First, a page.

A Bill led by Baroness Jenny Jones through the House of Lords received strong cross-party support at its second reading today and holds out a real opportunity to save tens of thousands of lives every year, while greatly improving the quality of life in towns and cities across the country – including the South West.
Ella Roberta Adoo Kissi Debrah was a bright, creative girl who loved music, sport, drama and reading. She enjoyed her school in South London and dreamed of being an air ambulance doctor when she grew up.
But she never was to grow up.
Around her seventh birthday, Ella began to experience severe asthma attacks. These led to 30 emergency hospital admissions over the next two years. And in February 2013, three weeks after her ninth birthday, Ella suffered a fatal attack.
After her death, Ella’s mother, Rosamund Kissi Debrah, became aware of the links between asthma and air pollution. Working with medical experts and human rights lawyers, she pressed for a fresh inquest to determine the cause of Ella’s death.
It took six years of campaigning, but in 2019 Rosamund finally secured another inquest. And the coroner’s findings were stark:
“Air pollution was a significant contributory factor to both the induction and exacerbations of her asthma. During the course of her illness between 2010 and 2013 she was exposed to levels of nitrogen dioxide (N02) and particulate matter in excess of World Health Organization Guidelines. The principal source of her exposure was traffic emissions. During this period there was a recognised failure to reduce the level of NO2 to within the limits set by EU and domestic law which possibly contributed to her death.”
It was a landmark finding – Ella was the first person in England to have air pollution listed as a cause of death. But she was very far from being the only person killed by air pollution that year. In fact, government figures estimate that well over five per cent of all deaths in England every year are at least partly attributable to such pollution – around 30,000 people annually. The Royal College of Physicians puts this figure even higher, at around 40,000 deaths a year.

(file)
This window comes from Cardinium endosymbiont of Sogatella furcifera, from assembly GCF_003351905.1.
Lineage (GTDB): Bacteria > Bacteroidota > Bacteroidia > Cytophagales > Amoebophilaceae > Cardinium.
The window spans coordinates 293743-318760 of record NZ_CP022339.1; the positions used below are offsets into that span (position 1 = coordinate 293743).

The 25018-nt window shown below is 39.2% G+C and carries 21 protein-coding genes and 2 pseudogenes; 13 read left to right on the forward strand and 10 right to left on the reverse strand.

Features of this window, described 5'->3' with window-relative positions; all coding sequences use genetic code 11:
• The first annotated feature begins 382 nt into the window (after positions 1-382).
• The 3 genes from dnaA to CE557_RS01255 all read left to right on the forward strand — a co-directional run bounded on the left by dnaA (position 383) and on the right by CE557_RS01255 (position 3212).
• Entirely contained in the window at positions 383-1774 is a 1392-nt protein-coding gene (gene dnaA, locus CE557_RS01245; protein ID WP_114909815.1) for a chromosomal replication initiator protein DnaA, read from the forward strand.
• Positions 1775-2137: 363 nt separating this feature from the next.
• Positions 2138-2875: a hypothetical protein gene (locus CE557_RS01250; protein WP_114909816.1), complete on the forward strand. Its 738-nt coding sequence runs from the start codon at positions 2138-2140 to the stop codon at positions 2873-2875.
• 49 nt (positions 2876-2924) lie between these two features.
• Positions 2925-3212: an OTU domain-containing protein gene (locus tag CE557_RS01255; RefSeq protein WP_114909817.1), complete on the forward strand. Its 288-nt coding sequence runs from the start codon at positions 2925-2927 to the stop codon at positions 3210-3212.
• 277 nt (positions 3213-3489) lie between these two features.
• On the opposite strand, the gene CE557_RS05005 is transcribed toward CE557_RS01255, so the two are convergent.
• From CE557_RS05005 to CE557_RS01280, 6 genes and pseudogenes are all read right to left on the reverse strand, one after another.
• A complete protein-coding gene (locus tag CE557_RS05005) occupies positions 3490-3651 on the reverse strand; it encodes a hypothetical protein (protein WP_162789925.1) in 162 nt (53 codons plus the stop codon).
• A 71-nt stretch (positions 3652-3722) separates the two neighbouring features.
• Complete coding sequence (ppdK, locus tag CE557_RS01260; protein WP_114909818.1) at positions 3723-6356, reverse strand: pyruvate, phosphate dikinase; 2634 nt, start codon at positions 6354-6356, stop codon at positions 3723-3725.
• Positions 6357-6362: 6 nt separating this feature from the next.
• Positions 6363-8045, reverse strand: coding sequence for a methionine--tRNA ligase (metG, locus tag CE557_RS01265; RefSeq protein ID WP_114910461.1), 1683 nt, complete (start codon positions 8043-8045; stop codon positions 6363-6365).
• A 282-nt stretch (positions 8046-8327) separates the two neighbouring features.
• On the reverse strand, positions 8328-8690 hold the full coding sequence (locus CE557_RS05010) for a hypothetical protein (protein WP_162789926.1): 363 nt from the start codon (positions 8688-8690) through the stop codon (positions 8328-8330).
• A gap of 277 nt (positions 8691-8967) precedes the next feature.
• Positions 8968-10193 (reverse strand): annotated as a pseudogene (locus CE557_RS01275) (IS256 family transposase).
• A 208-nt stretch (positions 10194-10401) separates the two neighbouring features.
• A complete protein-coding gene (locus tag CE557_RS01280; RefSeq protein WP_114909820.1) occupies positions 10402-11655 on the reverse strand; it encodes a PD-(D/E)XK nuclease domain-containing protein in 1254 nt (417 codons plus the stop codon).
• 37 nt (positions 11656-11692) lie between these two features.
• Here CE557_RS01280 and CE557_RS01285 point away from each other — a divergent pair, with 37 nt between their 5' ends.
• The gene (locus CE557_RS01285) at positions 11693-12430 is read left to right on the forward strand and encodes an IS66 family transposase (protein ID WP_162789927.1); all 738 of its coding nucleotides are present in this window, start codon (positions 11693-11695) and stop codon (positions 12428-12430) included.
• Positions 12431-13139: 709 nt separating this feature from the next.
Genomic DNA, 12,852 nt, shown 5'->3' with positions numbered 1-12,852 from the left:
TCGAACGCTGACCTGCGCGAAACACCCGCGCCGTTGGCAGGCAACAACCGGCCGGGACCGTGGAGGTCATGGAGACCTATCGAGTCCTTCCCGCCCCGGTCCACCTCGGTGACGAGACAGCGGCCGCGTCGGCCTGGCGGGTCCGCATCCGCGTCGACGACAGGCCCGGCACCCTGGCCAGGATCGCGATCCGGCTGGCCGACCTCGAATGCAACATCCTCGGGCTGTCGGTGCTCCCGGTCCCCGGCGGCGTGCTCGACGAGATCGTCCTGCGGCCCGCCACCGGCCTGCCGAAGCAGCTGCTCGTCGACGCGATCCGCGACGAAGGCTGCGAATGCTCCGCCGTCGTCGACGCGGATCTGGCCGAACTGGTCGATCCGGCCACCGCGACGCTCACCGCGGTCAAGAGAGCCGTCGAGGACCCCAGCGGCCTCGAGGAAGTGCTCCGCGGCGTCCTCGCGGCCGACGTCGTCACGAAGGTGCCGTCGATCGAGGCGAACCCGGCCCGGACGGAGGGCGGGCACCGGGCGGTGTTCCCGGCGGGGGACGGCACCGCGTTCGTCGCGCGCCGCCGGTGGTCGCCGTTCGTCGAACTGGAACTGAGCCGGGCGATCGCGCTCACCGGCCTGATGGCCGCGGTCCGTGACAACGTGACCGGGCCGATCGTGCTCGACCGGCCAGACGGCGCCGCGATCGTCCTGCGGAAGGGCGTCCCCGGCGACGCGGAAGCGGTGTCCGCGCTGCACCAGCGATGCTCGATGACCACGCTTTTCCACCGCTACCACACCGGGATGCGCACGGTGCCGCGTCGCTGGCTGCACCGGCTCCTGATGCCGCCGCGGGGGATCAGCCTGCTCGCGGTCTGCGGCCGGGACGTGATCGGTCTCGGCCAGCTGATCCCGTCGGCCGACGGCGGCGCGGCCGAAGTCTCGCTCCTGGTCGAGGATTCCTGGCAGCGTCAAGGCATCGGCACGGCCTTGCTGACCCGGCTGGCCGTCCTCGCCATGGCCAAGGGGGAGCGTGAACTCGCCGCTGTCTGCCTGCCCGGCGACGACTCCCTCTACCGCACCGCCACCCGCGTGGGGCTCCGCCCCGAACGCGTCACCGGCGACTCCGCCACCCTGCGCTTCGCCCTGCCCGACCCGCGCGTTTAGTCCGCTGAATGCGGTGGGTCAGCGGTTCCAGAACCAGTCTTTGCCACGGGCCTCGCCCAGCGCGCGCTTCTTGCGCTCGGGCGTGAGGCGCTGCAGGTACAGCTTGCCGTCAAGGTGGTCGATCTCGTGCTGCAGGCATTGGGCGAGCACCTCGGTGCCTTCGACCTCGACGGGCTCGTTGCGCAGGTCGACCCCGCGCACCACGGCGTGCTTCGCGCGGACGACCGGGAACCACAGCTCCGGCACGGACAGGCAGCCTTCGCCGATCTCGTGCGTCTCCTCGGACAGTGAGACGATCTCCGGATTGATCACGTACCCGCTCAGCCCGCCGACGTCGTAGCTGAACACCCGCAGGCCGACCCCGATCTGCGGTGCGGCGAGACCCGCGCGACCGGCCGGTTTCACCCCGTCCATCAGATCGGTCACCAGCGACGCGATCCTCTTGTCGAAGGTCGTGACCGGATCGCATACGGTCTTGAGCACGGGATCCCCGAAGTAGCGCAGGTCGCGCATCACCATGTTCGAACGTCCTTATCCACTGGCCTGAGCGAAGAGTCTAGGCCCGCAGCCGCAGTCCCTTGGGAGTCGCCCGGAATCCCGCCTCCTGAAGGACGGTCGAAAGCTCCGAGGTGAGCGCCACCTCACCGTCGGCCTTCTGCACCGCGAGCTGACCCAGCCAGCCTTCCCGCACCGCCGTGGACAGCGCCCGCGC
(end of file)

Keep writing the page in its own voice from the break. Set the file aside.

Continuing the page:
The coroner’s report was by no means the end of the matter for Rosamund Kissi Debrah. She was determined to put an end to the inaction that has seen countless other children – and indeed people of all ages – exposed to life-changing and often fatal illness from air pollution.
Working with the foundation that she had set up in Ella’s name, she has campaigned for a change in the law to recognise the right to breathe clean air as a basic human right.
Rosamund is a key driving force behind the Clean Air (Human Rights) Bill proposed by the Green Party peer Baroness Jenny Jones, which received its second reading in the House of Lords on 8 July. The Bill is being called Ella’s Law and, with Ella’s mother in the House for the debate, peer after peer applauded her powerful campaigning for the right to breathe clean air to be recognised in law as a basic human right.
But establishing a right without any means to enforce it is practically meaningless. So the Bill sets out in detail a requirement for local authorities to bring air quality up to minimum World Health Organization (WHO) standards within five years, and for national government to give them the support they need to do this.
It would also require the Environment Agency and the Committee on Climate Change to review pollutants and limits annually, and advise the Secretary of State if these need tightening. And it would establish a Citizens’ Commission for Clean Air to annually review the Secretary of State’s compliance with the law.
As the cross-bench peer Baroness Bryony Worthington said today, the Bill is “an opportunity to do something bold, something ground-breaking, which would be a fitting legacy for Ella, her family and her supporters.” This is serious and far-reaching legislation that gives real teeth to the idea that clean air is not just a right, but one that government has a duty to protect. And so it needs to be, given the scale of the problem.
In a major 2020 report, the Centre for Cities noted that more than 40 of the UK’s major towns have air pollution levels way above minimum WHO safe standards. And this is by no means confined to cities such as London and Birmingham.